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Parents Suing Preschool That Force-Fed 18-Month-Old Girl logo 17/10/2017 Lisa René LeClair

© Photograph by WPBF News. Provided by Whalerock Industries Moms have lots of tricks to get toddlers to eat. They slice cheese into fun little shapes, using carrot sticks as arms and broccoli for hair, but sometimes the lunch they pack for their preschooler comes home uneaten.

But what if the child's preschool teacher uses force to make sure she eats everything? According to one Florida family, that's exactly what happened to their daughter and the whole thing was caught on tape.

When 18-month-old Brinley Cleary’s mom, Jamie, picked her up from The Kings Academy Preschool in July, according to WPBF News, the teacher said she had scratched her face on the playground. But later that afternoon, Jamie noticed fingerprint-shaped bruises on both sides of her cheeks. When Brinley's father, Chris, came home from work that day, the couple agreed to send an email to the school’s director addressing their concerns and asking for a better explanation.

The school director allegedly told the parents that she had examined footage from the classroom video and determined that the incident occurred when the teacher “saved” Brinley from choking.

She went on to explain that the video supported what the teacher had said—that Brinley was choking, the teacher tried to clear her mouth, but Brinley clamped down on her fingers, so the teacher had to “squeeze” her cheeks to free her fingers.

But the father wasn’t buying her story and asked to view the video himself.

The following week, the school director recanted her initial response, claiming there was a technical malfunction that caused her to view the wrong video. The correct footage—surprise!—showed a different series of events, which she then forwarded to her managers. The director was told to terminate the teacher and the classroom assistant immediately.

Related: 5 Things No One Ever Told You About Raising a Toddler [Provided by POPSUGAR] 5 Things No One Ever Told You About Raising a Toddler (but You Need to Know): <p>Sometimes parenting books feel like they're a dime a dozen - a handful cross my desk each week promising to provide the definitive method for raising sweet, well-adjusted tots - spoiler alert: few actually do. But when I learned that Dr. Tovah Klein, a mother of three and the director of the <a href="">Barnard College Center For Toddler Development</a> in NYC who has been observing toddlers for over 20 years, would be speaking at my son's preschool PTA meeting, I made sure I was seated in the front row to hear her philosophy and learnings firsthand. Dr. Klein's <a href="">How Toddlers Thrive: What Parents Can Do Today For Children Ages 2-5 to Plant the Seeds of Lifelong Success</a> ($19, originally $25) was already generating buzz, and after hearing her in person, I understand why.</p><p>Based on the philosophy that toddlers are not miniadults, that they're individuals fueled by a desire to know was just the beginning. In just 45 minutes Dr. Klein took us deep into the magical world of the toddler years and got to the root of many of our biggest frustrations with our tots. I learned a few fascinating philosophies about young kids that have already helped me better understand my child. I highly suggest you pick up a copy, but in the interim, here are a handful of teasers you'll find in the book.</p><p>Source: <a href="">Flickr user edmdusty</a></p> 5 Things No One Ever Told You About Raising a Toddler (but You Need to Know)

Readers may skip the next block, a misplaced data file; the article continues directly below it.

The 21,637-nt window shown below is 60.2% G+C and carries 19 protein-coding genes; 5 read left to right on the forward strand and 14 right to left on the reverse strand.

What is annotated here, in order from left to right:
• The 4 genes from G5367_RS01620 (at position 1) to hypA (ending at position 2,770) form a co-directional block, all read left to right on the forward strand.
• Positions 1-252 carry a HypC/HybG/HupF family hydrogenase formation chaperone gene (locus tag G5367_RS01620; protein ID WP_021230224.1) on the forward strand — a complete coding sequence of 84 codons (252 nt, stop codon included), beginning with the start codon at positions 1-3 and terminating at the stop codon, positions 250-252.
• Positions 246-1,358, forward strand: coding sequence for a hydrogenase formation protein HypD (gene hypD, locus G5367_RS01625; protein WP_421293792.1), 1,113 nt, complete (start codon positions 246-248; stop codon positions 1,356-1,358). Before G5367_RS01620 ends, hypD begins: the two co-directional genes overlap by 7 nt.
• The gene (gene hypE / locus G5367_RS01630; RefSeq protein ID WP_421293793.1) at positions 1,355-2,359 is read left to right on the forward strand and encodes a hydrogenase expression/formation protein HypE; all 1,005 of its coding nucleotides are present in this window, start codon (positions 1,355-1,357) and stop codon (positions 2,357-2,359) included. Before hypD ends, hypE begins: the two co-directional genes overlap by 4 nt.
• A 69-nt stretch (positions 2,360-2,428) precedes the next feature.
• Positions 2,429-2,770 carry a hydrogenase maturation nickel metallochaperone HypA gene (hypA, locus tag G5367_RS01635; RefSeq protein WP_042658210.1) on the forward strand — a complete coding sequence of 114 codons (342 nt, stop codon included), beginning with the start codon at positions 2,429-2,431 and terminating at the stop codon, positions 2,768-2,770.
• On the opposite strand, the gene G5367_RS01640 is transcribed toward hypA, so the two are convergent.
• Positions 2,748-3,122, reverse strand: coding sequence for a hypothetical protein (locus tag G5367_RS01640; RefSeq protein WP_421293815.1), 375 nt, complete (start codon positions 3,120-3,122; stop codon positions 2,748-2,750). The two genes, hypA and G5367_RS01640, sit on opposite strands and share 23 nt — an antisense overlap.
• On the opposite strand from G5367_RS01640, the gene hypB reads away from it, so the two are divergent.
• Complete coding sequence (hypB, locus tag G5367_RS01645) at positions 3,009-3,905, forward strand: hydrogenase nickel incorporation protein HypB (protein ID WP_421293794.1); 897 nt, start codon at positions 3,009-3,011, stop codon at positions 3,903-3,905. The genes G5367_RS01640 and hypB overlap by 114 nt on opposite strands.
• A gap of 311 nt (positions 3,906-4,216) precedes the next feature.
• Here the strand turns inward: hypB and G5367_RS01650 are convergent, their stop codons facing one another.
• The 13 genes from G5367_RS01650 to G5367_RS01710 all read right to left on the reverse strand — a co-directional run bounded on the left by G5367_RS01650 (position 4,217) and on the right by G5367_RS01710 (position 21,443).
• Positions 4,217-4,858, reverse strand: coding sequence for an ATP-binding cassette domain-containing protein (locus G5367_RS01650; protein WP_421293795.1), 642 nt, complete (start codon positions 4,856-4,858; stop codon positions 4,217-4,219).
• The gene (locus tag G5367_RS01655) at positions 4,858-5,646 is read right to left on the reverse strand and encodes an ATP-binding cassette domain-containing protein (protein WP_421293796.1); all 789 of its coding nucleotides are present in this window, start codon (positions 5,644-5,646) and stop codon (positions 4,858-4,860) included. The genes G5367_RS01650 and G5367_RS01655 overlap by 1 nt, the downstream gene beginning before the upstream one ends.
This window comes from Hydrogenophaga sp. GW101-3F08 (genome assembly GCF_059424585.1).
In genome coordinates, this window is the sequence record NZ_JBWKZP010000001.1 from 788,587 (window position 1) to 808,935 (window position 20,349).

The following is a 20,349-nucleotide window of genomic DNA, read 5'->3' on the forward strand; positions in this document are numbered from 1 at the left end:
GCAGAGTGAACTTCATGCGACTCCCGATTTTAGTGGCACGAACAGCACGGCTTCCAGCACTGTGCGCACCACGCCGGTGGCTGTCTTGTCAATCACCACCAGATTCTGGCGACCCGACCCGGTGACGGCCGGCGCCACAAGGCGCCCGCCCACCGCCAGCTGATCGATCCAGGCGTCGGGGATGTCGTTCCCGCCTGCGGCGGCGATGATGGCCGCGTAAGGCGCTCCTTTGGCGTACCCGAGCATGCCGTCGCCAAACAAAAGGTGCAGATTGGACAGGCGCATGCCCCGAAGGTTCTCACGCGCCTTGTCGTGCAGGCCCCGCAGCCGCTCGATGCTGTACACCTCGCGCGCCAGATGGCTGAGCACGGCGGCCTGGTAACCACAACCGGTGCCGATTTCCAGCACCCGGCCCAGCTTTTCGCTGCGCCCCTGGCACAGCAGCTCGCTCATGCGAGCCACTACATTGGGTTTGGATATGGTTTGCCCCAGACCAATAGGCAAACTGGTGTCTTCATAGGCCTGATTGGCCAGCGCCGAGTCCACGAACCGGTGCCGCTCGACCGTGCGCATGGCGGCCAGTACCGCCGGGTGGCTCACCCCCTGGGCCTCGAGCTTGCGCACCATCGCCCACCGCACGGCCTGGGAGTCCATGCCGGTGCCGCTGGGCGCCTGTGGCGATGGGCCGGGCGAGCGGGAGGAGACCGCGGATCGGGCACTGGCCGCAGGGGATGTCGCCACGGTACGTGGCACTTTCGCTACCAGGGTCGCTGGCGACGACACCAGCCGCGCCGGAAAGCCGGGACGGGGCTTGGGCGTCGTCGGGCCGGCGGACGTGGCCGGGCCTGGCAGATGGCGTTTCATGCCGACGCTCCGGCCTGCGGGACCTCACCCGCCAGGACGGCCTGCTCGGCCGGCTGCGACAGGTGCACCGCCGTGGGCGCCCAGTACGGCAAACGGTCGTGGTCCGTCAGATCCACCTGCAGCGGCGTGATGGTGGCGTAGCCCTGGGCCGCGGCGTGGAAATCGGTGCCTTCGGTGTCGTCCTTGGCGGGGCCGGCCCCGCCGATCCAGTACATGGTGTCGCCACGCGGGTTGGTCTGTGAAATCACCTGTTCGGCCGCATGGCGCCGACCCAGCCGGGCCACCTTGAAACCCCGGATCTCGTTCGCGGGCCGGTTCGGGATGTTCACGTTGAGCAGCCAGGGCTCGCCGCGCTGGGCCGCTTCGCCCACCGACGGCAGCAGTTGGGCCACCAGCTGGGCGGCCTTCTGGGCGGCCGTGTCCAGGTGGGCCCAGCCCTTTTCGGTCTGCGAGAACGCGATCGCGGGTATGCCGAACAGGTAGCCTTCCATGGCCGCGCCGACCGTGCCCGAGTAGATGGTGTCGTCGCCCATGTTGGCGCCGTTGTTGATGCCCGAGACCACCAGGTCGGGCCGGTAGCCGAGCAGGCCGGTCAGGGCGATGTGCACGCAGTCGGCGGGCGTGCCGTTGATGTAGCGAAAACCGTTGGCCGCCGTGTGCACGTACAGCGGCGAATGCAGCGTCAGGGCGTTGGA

According to a Palm Beach County Sheriff’s Office report, the video showed the teacher “pushing the child's head back. She appeared to force food into the child's mouth at least twice. She was gripping the child's face with her hand, which is consistent with the bruises I observed in the pictures."

Further investigations, conducted by the Department of Children and Families and the Florida Department of Health, state that the video shows Brinley crying and shaking while her teacher screamed "open up, open up.” The teacher was so loud that another teacher came into the room to check on them.

Surprisingly, the director who failed to report the incident (the same one who “accidentally” viewed the wrong video footage) wasn’t fired. Instead, she was put on administrative leave and later reassigned to the preschool's main campus.

Despite the overwhelming evidence of child abuse, confirmed by sheriff’s detectives, DCF and the DOH—who cited the school for not reporting the incident to the Abuse Hotline immediately as required by state law—school president Randal Martin stands by the (now former) teacher’s original story. In early October, he sent a letter to parents stating there were inaccuracies in the DOH report.

"In the process of clearing food from the mouth of a choking student, the teacher pinched the cheeks of the child … (causing) ... temporary bruising," he wrote.

Stuart Kaplan, attorney for the Cleary family, told reporters, “This is obviously a clear-cut case of an assault and battery on an 18-month old child who obviously can’t speak or defend themselves.”

The family is suing the school, alleging that the director lied and yet is still employed.

“I just want parents to know the truth about The King’s Academy and who is running The King’s Academy," Jamie said, "and it is not—I don’t think it’s a safe place. I mean, these babies can’t even defend themselves.”

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